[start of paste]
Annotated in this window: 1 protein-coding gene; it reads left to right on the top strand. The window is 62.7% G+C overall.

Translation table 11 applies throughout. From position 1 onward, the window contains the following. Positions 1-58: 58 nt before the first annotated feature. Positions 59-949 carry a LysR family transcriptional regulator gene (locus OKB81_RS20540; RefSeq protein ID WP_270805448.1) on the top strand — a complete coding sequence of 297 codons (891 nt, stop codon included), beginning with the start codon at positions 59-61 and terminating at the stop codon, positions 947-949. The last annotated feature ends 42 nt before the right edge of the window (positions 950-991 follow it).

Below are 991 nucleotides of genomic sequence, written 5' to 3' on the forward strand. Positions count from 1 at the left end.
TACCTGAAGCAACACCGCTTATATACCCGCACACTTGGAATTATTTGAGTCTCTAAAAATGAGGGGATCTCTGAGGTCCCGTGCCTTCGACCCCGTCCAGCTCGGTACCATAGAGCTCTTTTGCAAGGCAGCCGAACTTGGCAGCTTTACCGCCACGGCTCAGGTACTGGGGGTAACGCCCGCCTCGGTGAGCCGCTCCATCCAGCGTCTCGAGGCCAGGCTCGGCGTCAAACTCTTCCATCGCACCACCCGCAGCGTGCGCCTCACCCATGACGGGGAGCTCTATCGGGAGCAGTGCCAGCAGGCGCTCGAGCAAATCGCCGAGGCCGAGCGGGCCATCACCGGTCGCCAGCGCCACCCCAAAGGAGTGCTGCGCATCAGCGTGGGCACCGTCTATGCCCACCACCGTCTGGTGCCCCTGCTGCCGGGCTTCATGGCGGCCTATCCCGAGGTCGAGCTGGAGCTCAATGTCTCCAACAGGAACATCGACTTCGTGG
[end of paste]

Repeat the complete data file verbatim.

Annotated in this window: 1 protein-coding gene; it reads left to right on the top strand. The window is 62.7% G+C overall.

Translation table 11 applies throughout. From position 1 onward, the window contains the following. Positions 1-58: 58 nt before the first annotated feature. Positions 59-949 carry a LysR family transcriptional regulator gene (locus OKB81_RS20540; RefSeq protein ID WP_270805448.1) on the top strand — a complete coding sequence of 297 codons (891 nt, stop codon included), beginning with the start codon at positions 59-61 and terminating at the stop codon, positions 947-949. The last annotated feature ends 42 nt before the right edge of the window (positions 950-991 follow it).

Below are 991 nucleotides of genomic sequence, written 5' to 3' on the forward strand. Positions count from 1 at the left end.
TACCTGAAGCAACACCGCTTATATACCCGCACACTTGGAATTATTTGAGTCTCTAAAAATGAGGGGATCTCTGAGGTCCCGTGCCTTCGACCCCGTCCAGCTCGGTACCATAGAGCTCTTTTGCAAGGCAGCCGAACTTGGCAGCTTTACCGCCACGGCTCAGGTACTGGGGGTAACGCCCGCCTCGGTGAGCCGCTCCATCCAGCGTCTCGAGGCCAGGCTCGGCGTCAAACTCTTCCATCGCACCACCCGCAGCGTGCGCCTCACCCATGACGGGGAGCTCTATCGGGAGCAGTGCCAGCAGGCGCTCGAGCAAATCGCCGAGGCCGAGCGGGCCATCACCGGTCGCCAGCGCCACCCCAAAGGAGTGCTGCGCATCAGCGTGGGCACCGTCTATGCCCACCACCGTCTGGTGCCCCTGCTGCCGGGCTTCATGGCGGCCTATCCCGAGGTCGAGCTGGAGCTCAATGTCTCCAACAGGAACATCGACTTCGTGG